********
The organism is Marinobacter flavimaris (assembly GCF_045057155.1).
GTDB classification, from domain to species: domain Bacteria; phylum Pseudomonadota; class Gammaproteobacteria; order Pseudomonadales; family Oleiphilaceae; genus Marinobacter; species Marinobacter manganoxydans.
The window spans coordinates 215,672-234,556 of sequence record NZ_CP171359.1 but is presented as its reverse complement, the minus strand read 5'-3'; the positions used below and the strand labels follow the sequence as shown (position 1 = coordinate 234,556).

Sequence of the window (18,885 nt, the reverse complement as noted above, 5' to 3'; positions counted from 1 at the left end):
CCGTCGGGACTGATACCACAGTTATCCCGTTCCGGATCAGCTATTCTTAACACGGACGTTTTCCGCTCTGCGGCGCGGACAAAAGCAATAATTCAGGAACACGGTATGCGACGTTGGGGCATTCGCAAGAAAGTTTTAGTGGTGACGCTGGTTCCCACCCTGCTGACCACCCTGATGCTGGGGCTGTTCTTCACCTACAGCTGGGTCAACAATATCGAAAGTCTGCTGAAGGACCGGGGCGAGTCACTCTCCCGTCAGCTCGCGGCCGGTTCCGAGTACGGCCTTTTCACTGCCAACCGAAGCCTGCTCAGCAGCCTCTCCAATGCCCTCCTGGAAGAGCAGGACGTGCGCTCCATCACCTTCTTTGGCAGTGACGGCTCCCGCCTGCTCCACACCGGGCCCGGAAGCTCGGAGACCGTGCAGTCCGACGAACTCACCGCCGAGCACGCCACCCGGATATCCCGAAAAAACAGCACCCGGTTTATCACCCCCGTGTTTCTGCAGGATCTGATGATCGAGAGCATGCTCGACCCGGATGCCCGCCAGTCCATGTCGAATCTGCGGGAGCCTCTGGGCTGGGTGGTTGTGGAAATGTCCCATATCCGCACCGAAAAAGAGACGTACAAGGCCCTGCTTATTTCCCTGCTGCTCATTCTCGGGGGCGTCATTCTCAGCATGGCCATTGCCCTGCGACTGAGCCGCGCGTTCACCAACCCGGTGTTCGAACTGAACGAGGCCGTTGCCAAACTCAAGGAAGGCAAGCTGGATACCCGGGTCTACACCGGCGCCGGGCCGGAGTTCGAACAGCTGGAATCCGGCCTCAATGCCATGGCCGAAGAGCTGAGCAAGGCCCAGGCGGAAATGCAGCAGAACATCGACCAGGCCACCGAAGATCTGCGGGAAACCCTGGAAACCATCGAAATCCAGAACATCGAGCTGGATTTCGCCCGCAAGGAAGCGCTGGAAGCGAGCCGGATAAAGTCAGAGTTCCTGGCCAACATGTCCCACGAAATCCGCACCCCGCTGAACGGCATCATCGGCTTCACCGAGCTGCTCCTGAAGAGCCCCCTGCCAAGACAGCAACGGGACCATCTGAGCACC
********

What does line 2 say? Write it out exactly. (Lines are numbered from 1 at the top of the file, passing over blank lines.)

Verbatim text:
GTDB classification, from domain to species: domain Bacteria; phylum Pseudomonadota; class Gammaproteobacteria; order Pseudomonadales; family Oleiphilaceae; genus Marinobacter; species Marinobacter manganoxydans.